Your trustee will deal with your creditors for you. This can reduce your stress and free-up your time.


Legal Protection from Your Creditors


With protection in place, creditors cannot take legal action against you.


Make a Single Monthly Payment


Making a single monthly (or weekly) payment makes money easier to manage.


Debt Write-Off


If you complete your trust deed, any unpaid included debt gets written-off.


Frozen Interest on Debts


Interest and charges get frozen by a trust deed.


The exception is if you receive a windfall before discharge. Interest will only get added to your debts if you become able to afford to pay it.


Damage to Your Credit Rating


Your credit rating will get damaged by entering a trust deed. This will restrict your ability to obtain credit in the future. It may affect the terms upon which future credit gets offered to you.


The trust deed will remain on your credit file for six years (from its start date).


Expenditure Restrictions


Your expenditure gets restricted until your discharge. You're required to pay what you can afford towards your debts. Your trustee decides the amount that you can pay.


Equity in Your Home


A check gets made on any equity in your home. This happens before your trust deed begins. If equity exists, additional payment may become due.


An equity release might involve a mortgage or secured loan. It might involve a third party payment. It could instead be an extension of your trust deed payments, beyond the usual four year term.


Cars and Other Vehicles


If you need your vehicle, you’ll usually be able to keep it. If it’s worth £3,000 plus, you may need to arrange some extra payment. This could be an extension of your payments.


Coming Into Money (Windfalls)


If you receive a windfall during a trust deed, you’ll have to pay it over. This applies to money and property you receive.


Examples might include inheritance or PPI claims. They might also include redundancy payments, or pension lump sums.


Falling Into Arrears


If you stop paying your creditors yourself, you will fall into arrears.  If you are already in arrears, you will fall further into arrears.


Charges and interest could get added until your trust deed begins.


Details Held on a Public Register


Your personal details get added to a public register. This is the Register of Insolvencies. It is available to search online.


Fees are Payable


If you enter a trust deed, fees get charged by your trustee. These fees get collected from the payments that you make each month.


No free option exists. All providers charge fees.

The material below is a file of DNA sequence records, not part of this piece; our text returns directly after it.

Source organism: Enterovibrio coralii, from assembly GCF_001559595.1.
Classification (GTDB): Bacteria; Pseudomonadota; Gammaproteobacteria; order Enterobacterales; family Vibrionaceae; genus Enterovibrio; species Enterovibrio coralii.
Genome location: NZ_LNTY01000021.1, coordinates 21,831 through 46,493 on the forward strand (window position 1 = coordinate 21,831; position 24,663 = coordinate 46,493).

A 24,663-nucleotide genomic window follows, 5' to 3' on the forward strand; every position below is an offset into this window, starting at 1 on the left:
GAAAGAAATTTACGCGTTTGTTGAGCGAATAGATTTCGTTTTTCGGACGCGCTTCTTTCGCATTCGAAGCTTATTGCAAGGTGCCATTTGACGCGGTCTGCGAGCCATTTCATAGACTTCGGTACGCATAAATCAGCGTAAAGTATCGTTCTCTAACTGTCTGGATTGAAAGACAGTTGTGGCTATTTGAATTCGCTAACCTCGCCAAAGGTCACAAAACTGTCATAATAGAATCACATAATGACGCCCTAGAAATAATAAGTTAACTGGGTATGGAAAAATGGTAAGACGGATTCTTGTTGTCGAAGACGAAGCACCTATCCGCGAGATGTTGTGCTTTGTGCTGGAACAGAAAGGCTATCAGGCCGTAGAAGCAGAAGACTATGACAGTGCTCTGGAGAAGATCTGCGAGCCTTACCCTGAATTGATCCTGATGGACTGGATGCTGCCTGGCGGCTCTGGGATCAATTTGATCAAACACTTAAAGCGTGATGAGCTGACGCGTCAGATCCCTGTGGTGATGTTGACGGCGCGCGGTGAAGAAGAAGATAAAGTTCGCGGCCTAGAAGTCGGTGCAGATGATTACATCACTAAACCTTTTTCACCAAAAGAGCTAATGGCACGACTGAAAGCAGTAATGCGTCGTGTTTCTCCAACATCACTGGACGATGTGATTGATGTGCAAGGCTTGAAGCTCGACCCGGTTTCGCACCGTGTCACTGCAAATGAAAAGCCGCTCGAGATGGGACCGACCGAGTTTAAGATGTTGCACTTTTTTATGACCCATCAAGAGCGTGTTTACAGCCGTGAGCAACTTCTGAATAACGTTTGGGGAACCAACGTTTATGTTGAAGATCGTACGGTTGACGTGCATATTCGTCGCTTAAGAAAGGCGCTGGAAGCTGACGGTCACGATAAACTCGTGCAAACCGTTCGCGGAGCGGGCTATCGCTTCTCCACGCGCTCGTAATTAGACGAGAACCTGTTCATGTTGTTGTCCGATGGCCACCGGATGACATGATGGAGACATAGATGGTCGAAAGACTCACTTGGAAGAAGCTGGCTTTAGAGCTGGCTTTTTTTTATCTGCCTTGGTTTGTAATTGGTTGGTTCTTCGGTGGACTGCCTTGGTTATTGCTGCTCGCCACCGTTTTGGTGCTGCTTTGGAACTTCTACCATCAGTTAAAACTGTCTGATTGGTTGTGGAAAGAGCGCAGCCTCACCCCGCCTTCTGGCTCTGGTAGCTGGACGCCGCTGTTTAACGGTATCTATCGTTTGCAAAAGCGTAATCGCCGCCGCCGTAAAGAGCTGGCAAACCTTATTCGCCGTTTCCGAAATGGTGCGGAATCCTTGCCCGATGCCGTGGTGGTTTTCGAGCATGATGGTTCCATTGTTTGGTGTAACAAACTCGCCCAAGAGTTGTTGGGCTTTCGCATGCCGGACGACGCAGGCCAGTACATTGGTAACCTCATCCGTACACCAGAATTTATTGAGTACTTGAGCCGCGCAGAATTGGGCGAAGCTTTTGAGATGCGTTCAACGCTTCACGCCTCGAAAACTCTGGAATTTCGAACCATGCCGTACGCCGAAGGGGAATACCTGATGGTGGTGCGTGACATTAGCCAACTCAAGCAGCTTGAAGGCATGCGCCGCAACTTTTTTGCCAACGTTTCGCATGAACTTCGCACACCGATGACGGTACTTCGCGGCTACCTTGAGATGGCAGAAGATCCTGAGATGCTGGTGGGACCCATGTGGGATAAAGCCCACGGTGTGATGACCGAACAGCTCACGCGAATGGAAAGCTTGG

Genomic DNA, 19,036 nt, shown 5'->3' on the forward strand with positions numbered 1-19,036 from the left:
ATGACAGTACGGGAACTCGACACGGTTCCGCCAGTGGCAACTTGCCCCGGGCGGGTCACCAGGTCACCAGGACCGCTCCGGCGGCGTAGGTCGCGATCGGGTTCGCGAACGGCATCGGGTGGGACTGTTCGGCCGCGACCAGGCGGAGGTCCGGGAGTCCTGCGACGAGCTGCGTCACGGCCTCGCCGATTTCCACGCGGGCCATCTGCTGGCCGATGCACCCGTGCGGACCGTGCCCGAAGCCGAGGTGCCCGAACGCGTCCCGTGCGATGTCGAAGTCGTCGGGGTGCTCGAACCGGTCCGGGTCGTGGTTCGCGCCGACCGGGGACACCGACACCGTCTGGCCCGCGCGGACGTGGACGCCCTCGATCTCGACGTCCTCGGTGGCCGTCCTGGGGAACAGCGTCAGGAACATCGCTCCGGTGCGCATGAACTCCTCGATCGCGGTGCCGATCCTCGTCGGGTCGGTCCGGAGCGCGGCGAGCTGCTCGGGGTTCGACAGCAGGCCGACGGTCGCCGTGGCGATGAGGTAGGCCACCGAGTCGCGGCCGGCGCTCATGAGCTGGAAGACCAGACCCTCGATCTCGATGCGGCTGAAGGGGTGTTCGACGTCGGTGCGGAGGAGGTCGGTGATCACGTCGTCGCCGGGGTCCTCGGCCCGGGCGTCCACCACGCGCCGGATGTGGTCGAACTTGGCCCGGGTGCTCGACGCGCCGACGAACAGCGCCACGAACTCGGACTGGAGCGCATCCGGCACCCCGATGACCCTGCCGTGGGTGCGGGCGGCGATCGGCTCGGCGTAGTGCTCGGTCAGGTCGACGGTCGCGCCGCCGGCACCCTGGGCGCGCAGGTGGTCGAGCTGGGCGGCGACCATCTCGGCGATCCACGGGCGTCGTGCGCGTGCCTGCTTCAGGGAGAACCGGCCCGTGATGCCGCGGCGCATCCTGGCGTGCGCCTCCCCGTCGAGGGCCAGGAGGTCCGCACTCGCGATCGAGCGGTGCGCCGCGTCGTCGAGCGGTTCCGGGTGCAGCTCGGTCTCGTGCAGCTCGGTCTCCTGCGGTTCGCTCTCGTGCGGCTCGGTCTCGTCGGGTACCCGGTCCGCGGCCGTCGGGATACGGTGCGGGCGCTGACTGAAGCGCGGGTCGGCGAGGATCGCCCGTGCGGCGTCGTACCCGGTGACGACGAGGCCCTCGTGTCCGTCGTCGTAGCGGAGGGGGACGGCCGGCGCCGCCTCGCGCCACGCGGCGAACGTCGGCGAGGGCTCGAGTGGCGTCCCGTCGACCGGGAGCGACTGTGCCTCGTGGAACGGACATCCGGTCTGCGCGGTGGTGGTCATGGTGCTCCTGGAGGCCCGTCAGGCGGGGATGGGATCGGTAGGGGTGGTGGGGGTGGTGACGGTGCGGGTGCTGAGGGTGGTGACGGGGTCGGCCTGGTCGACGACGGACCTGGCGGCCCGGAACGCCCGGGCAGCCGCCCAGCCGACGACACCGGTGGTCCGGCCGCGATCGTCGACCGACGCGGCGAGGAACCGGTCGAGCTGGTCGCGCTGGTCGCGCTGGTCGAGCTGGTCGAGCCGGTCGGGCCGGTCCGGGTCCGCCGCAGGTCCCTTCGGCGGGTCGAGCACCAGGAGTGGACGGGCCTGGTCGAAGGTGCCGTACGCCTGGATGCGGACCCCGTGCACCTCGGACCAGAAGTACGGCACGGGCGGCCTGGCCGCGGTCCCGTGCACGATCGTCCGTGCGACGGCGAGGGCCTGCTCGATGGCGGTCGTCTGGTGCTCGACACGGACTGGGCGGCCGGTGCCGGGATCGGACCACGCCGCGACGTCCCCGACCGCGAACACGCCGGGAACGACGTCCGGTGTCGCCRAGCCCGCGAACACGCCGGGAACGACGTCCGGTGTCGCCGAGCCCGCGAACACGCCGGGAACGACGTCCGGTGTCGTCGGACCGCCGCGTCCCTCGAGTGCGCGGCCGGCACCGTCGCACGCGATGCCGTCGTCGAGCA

A fee is charged to set-up your trust deed. This may be a fixed sum.


The provider also charges to operate your plan over the years. This may be a percentage of your payments.


If your trust deed fails, fees will get taken from your payments to date. Your creditors may receive nothing and you'll remain liable for the balances owed.


A Change in Your Situation


If you cannot make payments, your trust deed may fail. If it fails you will need to deal with your debts in a new way.


If you don't make the agreed payment, your trustee could decide to make you bankrupt. They could instead try to obtain payment straight from your employer.


Small changes to your situation might result in a change to your payment. It can increase or decrease based upon what you can afford.


Your Continued Employment


Most people can enter into a trust deed in Scotland without risking their job.


Some professionals may have a problem. This applies to solicitors or accountants, for example. Particular risks may apply to those working in the financial services sector.


Some workers have advance employer disclosure requirements. This is typically a risk-control measure. It may apply to the police, prison officers, or the armed services.


Everyone should check their contract of employment prior to signing a trust deed. If you have access to a trade union, speak with them. Do you have a trusted contact in your HR department to talk with?  Do you have a trusted colleague that might be able to do this for you? Employers with trust deed contract clauses may not always enforce them.


Repeated Use of Trust Deeds


It is possible to enter a second protected trust deed.


If you're discharged from your last one and have new debts, you can try to start another.


Creditor Contact


Creditor contact may continue for some time. Creditors can be slow to update their systems when you start a trust deed.


Debt collection contact may be annoying, but it needn't be a worry.  Letters can be passed to the trust deed provider. Advise any callers to contact your trustee.


You're paying your trustee to deal with your creditors. Make the trustee aware of any concerns.


How Does The Process Work?